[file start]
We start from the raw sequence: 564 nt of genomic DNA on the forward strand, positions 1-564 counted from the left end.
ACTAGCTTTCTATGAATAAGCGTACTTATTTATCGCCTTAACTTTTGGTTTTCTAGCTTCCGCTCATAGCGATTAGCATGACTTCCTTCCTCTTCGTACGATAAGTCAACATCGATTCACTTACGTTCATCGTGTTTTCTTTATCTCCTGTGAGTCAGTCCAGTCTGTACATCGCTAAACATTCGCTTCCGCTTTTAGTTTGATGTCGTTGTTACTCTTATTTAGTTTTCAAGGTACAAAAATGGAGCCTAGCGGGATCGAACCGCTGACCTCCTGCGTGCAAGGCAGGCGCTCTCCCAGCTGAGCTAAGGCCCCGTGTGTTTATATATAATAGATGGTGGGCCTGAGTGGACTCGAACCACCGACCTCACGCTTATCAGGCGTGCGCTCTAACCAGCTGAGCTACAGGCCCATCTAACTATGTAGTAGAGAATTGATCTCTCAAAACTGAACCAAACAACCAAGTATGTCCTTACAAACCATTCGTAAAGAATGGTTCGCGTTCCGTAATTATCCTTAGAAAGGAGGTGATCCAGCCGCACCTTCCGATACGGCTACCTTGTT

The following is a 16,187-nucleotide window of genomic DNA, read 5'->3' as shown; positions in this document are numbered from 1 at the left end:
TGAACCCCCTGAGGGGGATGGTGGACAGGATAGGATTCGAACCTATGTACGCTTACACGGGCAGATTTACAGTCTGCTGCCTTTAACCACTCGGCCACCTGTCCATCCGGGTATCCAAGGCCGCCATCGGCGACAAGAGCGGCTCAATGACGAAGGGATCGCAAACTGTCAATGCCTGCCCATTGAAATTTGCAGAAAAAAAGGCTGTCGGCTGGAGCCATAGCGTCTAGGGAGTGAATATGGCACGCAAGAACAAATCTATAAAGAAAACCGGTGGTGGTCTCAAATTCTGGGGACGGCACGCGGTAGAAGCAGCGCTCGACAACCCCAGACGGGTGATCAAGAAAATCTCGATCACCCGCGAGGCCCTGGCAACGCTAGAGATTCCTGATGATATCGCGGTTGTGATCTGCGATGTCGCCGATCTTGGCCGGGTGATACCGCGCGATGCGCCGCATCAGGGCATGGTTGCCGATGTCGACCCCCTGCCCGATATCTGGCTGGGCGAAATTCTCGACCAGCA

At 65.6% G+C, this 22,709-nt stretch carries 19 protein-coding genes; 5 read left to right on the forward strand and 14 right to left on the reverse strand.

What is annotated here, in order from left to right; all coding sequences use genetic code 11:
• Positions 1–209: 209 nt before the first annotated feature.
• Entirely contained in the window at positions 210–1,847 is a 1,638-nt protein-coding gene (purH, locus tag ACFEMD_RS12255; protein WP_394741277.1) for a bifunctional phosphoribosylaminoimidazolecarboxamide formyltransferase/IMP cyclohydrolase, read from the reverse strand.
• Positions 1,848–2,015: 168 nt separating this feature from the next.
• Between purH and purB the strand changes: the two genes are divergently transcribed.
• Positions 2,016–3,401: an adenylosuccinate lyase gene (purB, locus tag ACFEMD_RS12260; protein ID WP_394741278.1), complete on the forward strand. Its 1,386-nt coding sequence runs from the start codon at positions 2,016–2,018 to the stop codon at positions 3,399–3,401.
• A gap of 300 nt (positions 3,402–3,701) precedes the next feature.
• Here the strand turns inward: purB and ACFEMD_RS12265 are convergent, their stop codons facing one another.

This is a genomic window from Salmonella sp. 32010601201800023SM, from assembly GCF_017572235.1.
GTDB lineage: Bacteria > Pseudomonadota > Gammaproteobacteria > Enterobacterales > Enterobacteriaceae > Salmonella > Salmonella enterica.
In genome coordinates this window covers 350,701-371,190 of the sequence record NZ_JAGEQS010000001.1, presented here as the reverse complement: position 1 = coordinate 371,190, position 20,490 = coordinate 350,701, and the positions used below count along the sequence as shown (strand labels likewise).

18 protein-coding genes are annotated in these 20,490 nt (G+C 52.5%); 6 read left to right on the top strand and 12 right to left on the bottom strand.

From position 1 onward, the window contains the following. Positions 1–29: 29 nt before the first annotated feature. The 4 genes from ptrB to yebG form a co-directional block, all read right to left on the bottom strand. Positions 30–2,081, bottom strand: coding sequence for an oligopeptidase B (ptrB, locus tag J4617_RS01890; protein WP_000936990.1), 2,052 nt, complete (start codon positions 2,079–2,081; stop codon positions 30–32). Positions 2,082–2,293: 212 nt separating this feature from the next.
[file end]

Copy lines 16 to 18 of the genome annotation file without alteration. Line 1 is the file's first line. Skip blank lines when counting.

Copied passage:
In genome coordinates this window covers 350,701-371,190 of the sequence record NZ_JAGEQS010000001.1, presented here as the reverse complement: position 1 = coordinate 371,190, position 20,490 = coordinate 350,701, and the positions used below count along the sequence as shown (strand labels likewise).

18 protein-coding genes are annotated in these 20,490 nt (G+C 52.5%); 6 read left to right on the top strand and 12 right to left on the bottom strand.

From position 1 onward, the window contains the following. Positions 1–29: 29 nt before the first annotated feature. The 4 genes from ptrB to yebG form a co-directional block, all read right to left on the bottom strand. Positions 30–2,081, bottom strand: coding sequence for an oligopeptidase B (ptrB, locus tag J4617_RS01890; protein WP_000936990.1), 2,052 nt, complete (start codon positions 2,079–2,081; stop codon positions 30–32). Positions 2,082–2,293: 212 nt separating this feature from the next.